Frieda Haley, the nursing supervisor on the 7:00 A.M. to 4:00 P.M. shift on September 16, testified that she received a report at 7:00 A.M. that plaintiff had been quite ill during the night and she went immediately to her room. In her incident report Mrs. Haley wrote: "Apparently the I.V. solution infiltrated as the next morning her arm at the site of I.V. injection was discolored (white). Ice bags applied per Dr. Cannon's order." She also wrote: "The area on the right arm (inner aspect of elbow) where the first solution was started turned bluish black, became swollen, hard and the outer edges were red. Ice bags applied as ordered. Doctors Cannon and Warren are aware of this situation." Sometime after the incident report was made by the supervising nurse, Dr. Swearingen examined plaintiff and wrote: "Medical findings large ecchymotic area extending over entire ulno-volar aspect of arm 3 inches above elbow to 2 inches above wrist. Etiology infiltration from IV medication."
The testimony shows that the purpose of the intravenous feeding was to correct plaintiff's dehydrated condition and the Sparine was added to the intravenous solution to stop the vomiting. With any intravenous feeding there is a risk of infiltration or extravasation, which is the escape of fluid from the vein into surrounding tissue, and Dr. Swearingen testified that it occurs in connection with 5% to 10% of intravenous feedings. The manufacturer's instructions that came with the Sparine cautioned: "Sparine (Promazine Hydrochloride, Wyeth) when used intravenously should be used in a concentration no greater than 25 mg. per c.c. The injection should be given slowly. Suitable dilution of the more concentrated solution, 50 m.g. per c.c., with an equivalent volume of physiological saline is advised if used intravenously. * * * care should be exercised during intravenous administration not to allow perivascular extravasation since under such circumstances chemical irritation may be severe. The intravenous administration * * * in a concentration of 50 m.g. per c.c. has resulted in localized thrombophlebitis * * * in an extremely small number of cases. * * * That injection be made only into vessels previously undamaged by multiple injections or trauma."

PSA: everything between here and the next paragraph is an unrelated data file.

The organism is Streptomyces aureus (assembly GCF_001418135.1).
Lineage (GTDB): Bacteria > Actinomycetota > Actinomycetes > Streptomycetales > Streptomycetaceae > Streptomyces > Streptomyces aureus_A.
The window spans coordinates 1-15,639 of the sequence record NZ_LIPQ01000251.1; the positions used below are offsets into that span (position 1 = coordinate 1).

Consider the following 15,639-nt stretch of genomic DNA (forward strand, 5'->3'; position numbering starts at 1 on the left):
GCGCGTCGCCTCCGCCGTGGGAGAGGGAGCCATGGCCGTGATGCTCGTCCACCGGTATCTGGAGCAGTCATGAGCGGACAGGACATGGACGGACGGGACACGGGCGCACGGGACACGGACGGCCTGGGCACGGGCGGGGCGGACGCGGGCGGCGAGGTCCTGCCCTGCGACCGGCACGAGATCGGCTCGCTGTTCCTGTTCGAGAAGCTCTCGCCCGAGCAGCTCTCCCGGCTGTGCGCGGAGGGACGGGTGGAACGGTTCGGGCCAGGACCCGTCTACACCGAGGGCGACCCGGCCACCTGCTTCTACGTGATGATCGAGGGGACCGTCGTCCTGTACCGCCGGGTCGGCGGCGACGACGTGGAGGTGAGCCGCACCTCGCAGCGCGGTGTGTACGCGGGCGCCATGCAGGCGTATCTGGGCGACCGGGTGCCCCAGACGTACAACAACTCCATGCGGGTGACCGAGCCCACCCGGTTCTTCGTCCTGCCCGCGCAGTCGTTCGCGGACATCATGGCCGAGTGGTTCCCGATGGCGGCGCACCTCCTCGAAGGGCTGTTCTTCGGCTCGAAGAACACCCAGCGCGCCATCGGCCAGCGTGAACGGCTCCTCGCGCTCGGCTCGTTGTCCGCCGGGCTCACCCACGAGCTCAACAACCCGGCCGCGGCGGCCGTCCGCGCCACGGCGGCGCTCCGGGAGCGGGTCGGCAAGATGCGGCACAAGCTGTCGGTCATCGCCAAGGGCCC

Dr. Paul T. Palmer, a physician for 32 years, who practiced in the hospitals in the Peoria area including defendant Proctor, testified that he was familiar with the practice in the community concerning the ordering of intravenous feedings. He testified that he gave no special instructions when an ordinary intravenous solution was used, but when an additive was used he instructed the nurse to watch the patient more carefully. He stated that if Sparine was injected directly into the tubing during an intravenous feeding it could cause a reaction and might cause a thrombosis or breakdown of the blood vessel wall, and fluid in the vein would leak into surrounding tissue. He explained that this breakdown would not happen immediately, that it took time for the substance to corrode the inside wall of the blood vessel, and that the length of time depended on the concentration and different solutions used, the blood vessel, and the individual anatomy of the person involved.
Dr. Richardson, a plastic surgeon, testified that plaintiff was referred to him by Dr. Cannon and Dr. Swearingen, and he saw her at his office on October 10, 1966. His examination of her right arm revealed an area of skin necrosis and ulceration in the antecubital area. He explained that necrosis is a process of tissue losing life and actually dying and that ulceration is the result of loss of skin over the covering of the body, producing a raw area. He also defined the antecubital area as the elbow. The affected area was about 32 square inches, being basically four inches by eight inches and running from above the elbow to below the elbow.